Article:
With President Barack Obama’s proclamation, Maine is now home to our country’s newest national monument.

While I know that the journey to this point has, at times, been contentious, all of us who care about the Katahdin region can work together to make it the premier tourist destination in the interior of Maine.

With increased tourism, permanently protected traditional uses and four beautiful seasons, the economic opportunities will grow. It’s our job to capitalize on them with an approach built on Maine-values and focus on creating new jobs.

The evidence from around the country is clear: Katahdin Woods and Waters National Monument will bring new energy and new people to the region as folks recognize the amazing quality of life that’s available.

On the first day, the National Park Service was on the ground and working. There are park offices in Millinocket and Patten, and a superintendent and deputy superintendent are on the job.

The idea for a national monument grew out of hundreds — maybe thousands — of conversations, one cup of coffee and one campfire at a time. The National Park Service will continue those conversations.

In the coming weeks, the National Park Service will begin working on the management plan for the national monument with a series of listening sessions that will ensure that local voices are heard and included in the process of making the park a success.

Over many years, the idea has changed and gotten better. Supporters and opponents alike influenced this proposal and helped to refine it into something that is uniquely Maine.

Outdoor recreation is part of the heritage and the culture of our state. And we’ve made sure that the activities that we all care about will be permanently protected.

With the creation of this monument, snowmobile trails east of the East Branch will be guaranteed forever, along with hunting on those lands where it’s currently allowed.

We have talked a lot about the economic benefits of a national monument — and those are real and important. And I know snowmobiling and hunting are critical to the economy in northern Maine.

But they’re more than that. They also are part of the fabric of the communities and the family traditions of the people who live in the Katahdin region. And I promise that they will be protected.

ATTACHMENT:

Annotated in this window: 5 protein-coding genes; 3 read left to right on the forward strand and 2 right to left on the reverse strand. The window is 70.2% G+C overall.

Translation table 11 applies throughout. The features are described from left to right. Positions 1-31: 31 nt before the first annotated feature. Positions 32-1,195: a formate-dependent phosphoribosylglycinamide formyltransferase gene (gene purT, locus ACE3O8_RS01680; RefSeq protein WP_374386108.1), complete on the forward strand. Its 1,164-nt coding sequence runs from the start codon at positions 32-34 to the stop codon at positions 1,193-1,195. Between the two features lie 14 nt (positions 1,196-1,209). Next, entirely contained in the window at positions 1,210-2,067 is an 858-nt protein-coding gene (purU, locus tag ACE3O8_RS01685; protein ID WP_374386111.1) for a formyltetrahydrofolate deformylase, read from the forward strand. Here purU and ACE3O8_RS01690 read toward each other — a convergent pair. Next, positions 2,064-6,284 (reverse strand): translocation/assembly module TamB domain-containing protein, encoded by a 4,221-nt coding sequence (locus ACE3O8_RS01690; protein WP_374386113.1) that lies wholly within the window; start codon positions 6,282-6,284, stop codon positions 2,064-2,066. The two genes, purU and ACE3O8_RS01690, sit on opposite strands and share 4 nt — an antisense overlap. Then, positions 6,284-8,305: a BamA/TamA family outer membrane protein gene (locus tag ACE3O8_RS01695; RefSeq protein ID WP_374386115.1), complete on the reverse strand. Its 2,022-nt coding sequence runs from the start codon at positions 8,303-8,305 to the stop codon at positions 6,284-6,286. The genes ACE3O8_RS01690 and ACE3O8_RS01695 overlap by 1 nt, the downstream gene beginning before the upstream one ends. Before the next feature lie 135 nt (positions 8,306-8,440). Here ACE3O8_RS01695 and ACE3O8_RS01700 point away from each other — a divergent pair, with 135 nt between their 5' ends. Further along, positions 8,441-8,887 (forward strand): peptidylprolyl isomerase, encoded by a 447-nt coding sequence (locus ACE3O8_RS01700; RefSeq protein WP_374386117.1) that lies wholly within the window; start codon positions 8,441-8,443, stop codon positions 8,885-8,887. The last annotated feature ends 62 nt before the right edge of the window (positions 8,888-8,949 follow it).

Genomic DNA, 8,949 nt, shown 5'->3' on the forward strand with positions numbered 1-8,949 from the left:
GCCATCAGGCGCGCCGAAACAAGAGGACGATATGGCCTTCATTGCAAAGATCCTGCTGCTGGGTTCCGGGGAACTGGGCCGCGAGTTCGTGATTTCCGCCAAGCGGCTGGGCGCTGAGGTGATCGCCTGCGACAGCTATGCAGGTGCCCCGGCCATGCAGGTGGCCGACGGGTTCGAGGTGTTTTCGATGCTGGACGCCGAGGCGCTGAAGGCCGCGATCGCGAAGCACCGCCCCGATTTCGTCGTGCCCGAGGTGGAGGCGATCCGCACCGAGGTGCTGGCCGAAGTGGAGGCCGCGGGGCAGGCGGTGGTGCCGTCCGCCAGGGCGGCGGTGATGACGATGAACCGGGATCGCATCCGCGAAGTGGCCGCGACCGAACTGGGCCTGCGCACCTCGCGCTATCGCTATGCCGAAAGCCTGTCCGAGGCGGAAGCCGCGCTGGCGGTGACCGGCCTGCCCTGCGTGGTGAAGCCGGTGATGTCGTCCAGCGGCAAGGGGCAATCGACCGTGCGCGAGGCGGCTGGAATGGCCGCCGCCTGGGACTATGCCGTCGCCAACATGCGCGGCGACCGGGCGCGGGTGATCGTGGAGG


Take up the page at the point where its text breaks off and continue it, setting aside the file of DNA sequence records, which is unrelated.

In addition to contributing the land, our foundation will create a $40 million endowment that is already contributing to the maintenance and operations. The endowment is part of the National Park Foundation’s Centennial Campaign for America’s National Parks.

And, practically speaking, that endowment means that National Park Service employees are already on the job.

Already, the national monument has a superintendent, and his staff are hard at work getting the area ready for new visitors. Offices have been opened in Patten and Millinocket. National Park Service flyers have been printed, and there’s a real buzz from people who want to explore our country’s newest national park unit.

Conservation is important to me — and it’s the mission of the foundation that donated the land to create Katahdin Woods and Waters National Monument.

But we also are committed to making an investment in the Katahdin region that will create jobs and will help to spark economic revitalization in communities that are having a hard time.

A new national monument isn’t a silver bullet — no one thing is. But a major recreational attraction in the interior of northern Maine can be part of a new economic foundation that will create opportunities for new businesses to start and existing businesses to grow.

The lands of Katahdin Woods and Waters National Monument helped to launch America’s conservation movement: They inspired Teddy Roosevelt, Percival Baxter and Henry David Thoreau.

Crossing the East Branch of the Penobscot River, the beauty of this landscape and the massive expanse of uninterrupted forest convinced Baxter to forever protect Mount Katahdin.

The land is spectacular, from the silver maple floodplains on the East Branch to the wild and remote Wassataquoik to the top of Deazy Mountain, where it feels like you can see the whole world unfold under your feet. Today, we are so excited that thousands more will be inspired by this amazing place that we are proud to be part of Maine.

Our family would like to thank President Obama and the members of his administration for their hard work to safeguard America’s natural treasures and for their efforts to prepare the National Park Service for its next 100 years of success. This designation is a fitting tribute to the “Centennial of America’s Greatest Idea.”

There’s amazing beauty in the Katahdin region and a history that we are proud to help preserve. This land will take your breath away.

Today, thanks in large part to the many, many people in the Katahdin region who have worked tirelessly to advocate for the national monument, it is protected forever.

Lucas St. Clair is the president of Elliotsville Plantation Inc., the nonprofit foundation that donated more than 87,500 acres to the American people to help create the Katahdin Woods and Waters National Monument.